Nail Care Tips

Nail Biting
Stop Nail Biting - Children
Stop Nail Biting - Adults
Things You Shouldn't Do
Healthy and Good Looking Nails
Nail care for men
Men's nails
Men nail polish
Nail polish for men
Nail Diseases
Nails - A Health Indicator
How to do a Manicure
How to do a Pedicure
Nail Facts
Nail Polish Facts
Nail Care Products
Contact us

Nail Polishes Facts

Tags: facts about nail polish  how to thicken nail polish 

When one says “nail”, the word that most often goes together with it is “polish” because the small bottles of colored nitrocellulose can safely be named one of the symbols of the 20th century and it is more than certain that they will have their place, though probably with altered chemical composition, in this century as well. It is unknown what percentage of women regularly use nail polish but it is a safe bet that more than half of the women on Earth use it at least once a month.

Colored nail polishes were invented in the 1920s and the first nail polish was launched by Revlon. Though the chemical composition has changed over the years, the main formula is the same. Basically, a nail polish is made of nitrocellulose dissolved in a solvent, to which various pigments are added. Some of the other ingredients of nail polishes include methacrylate and vinyl polymers, formaldehyde, camphor, acetone, ketone, toluene, suspending agents, etc. Since not all ingredients are harmless and some are known to cause cancer and other diseases, or are simply poisonous to breathe, nail polish manufacturers have seen pressure from the public to change their formulas.

The chemical composition of nail polishes is close to that of car paints, which constantly raises questions, but it looks that environmental issues alone are not convincing enough for consumers to stop using nail polishes. Probably the demand is too high and the fact that it is technologically impossible to make a nail polish out of natural ingredients only, make nowadays nail polishes acceptable to people.

Nail polishes come in different colors. There are manufacturers that offer more than 100 shades! There are also transparent nail polishes that only add gloss and protection to the nails. Also, there are many crazy nail polishes with huge chunks of glitter in them but they are harder to apply and often the glitter fades away after a couple of days. No matter what color you have chosen, the techniques for applying it are the same.

After that brief introduction to the history and chemical composition of nail polishes, let's get down to some interesting and useful facts, like:

  • To preserve nail polish for longer periods of time, keep it in the fridge. Also, avoid leaving the bottle open because this way you not only make it dry but you expose yourself to the poisonous substances it contains.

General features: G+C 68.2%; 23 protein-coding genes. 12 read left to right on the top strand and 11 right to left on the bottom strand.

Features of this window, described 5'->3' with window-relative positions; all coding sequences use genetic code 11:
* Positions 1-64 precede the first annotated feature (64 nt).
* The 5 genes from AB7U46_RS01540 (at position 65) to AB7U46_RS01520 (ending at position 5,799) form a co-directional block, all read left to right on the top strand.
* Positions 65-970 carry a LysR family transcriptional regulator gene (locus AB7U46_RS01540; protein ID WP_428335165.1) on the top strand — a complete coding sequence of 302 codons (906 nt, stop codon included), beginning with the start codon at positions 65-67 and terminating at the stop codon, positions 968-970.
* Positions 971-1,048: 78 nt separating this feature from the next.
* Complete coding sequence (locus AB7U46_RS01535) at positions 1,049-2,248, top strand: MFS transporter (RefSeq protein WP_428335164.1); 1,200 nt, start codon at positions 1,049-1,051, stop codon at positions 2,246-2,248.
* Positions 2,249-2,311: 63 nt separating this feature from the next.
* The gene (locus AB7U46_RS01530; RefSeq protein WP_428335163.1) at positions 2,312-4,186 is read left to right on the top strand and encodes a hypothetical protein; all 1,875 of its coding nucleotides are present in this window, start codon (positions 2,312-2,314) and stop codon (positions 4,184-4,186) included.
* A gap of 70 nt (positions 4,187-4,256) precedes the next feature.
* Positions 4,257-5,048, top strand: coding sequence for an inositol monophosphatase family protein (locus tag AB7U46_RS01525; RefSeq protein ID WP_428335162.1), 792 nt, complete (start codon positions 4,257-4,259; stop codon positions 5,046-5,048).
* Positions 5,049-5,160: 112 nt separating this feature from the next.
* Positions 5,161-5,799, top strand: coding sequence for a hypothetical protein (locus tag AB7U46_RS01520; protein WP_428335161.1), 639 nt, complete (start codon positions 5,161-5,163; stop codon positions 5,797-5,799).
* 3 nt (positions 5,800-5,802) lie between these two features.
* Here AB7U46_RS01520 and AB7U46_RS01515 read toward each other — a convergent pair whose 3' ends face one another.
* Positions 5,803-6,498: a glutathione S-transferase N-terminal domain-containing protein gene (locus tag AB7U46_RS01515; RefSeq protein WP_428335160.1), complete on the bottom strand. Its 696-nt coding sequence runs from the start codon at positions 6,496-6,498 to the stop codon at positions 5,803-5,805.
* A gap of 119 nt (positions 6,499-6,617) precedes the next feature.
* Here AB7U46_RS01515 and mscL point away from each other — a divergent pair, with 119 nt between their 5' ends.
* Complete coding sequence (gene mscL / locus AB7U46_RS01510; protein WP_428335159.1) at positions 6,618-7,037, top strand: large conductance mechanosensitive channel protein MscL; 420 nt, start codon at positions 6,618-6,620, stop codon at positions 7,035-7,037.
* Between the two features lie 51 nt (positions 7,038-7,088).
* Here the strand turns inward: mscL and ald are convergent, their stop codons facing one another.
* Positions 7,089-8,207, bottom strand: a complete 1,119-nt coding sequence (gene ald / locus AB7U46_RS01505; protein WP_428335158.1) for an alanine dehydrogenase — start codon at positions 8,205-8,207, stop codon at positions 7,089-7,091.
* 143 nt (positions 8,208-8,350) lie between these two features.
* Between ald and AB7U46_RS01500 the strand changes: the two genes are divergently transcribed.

• If the smell of nail polish makes you dizzy, you can go to the terrace and apply it there. When you are in the open, the smell is less suffocating. In any case, ventilate the room properly, after you have finished polishing your nails.

  • Even skilled manicurists spill drops of nail polish on the bottle or on the table. If this happens to you, remove the drop quickly because it will leave permanent stains on the table. If you don't remove nail polish drops from the top of the bottle, the bottle might become glued shut.

  • The most professional way of making manicure is to make a base coat, two layers of nail polish and a top coat. (Manicure secrets are revealed here.) Each layer must be thin and done in three strokes. Top coat can be applied daily (if the layers under it are intact, of course) and this way you can prolong the life of your manicure.

  • When you apply nail polish, don't mistake it with paint. Being generous is not good because the thick layer of polish might not dry out for a long time and additionally, a thick layer tends to be uneven and falls quickly.

  • If you want to minimize chipping, “wrap” the polish – i.e. paint a little across the edge and under the nail tip. This thickens the polish and increases its changes to stay for longer.

  • Don't use nail polish if it is old. The shelf life of nail polish is 2 years in general, so if you have older polishes, just throw them away.

  • Polished nails don't like water. So if you need to wash dishes for more that 15 minutes, rubber gloves are indispensable.

  • Most nail polishes are flammable, so avoid placing them, even for a short time, on things like cookers, heaters, etc.

  • If you are fed up with traditional (i.e. one color) nail polish, you can try nail art. Nail art combines two or more colors, arranged in a shape (i.e. vertical lines) or includes small figures painted on the nails and it can be really fun, especially for teenagers. Of course, if you are an important business lady, having hearts painted on your nails is hardly a good idea but for everybody else who can afford a crazier look, nail art is great.

Other Related articles:
acrylic nail   brittle toe nail   toenail fungus   enhancing your nails with a nail wrap   french nail manicure   nail aid   nail bed   nail cuticle   nail disorders   nail extensions   nail growth   nail problems   nail removal for acrylic nails   nail strengthener   nail vitamins   nail peeling   split nail causes and prevention   tips to repair dry nails   strengthen the weak nails   yellow nail symptoms and prevention   Bitter Nail Polish   fingernail biting   nail biting habit   Nail Biting Home Remedies   nail biting polish   nail polish pens   severe nail biting   nail airbrush   nail clippers for dogs   nail file electric   nail fungus natural remedy   nail gun cordless   nail lacquer   nail polish strain remover   nail psoriasis   nail salon software   nail vitamins   nails for nail gun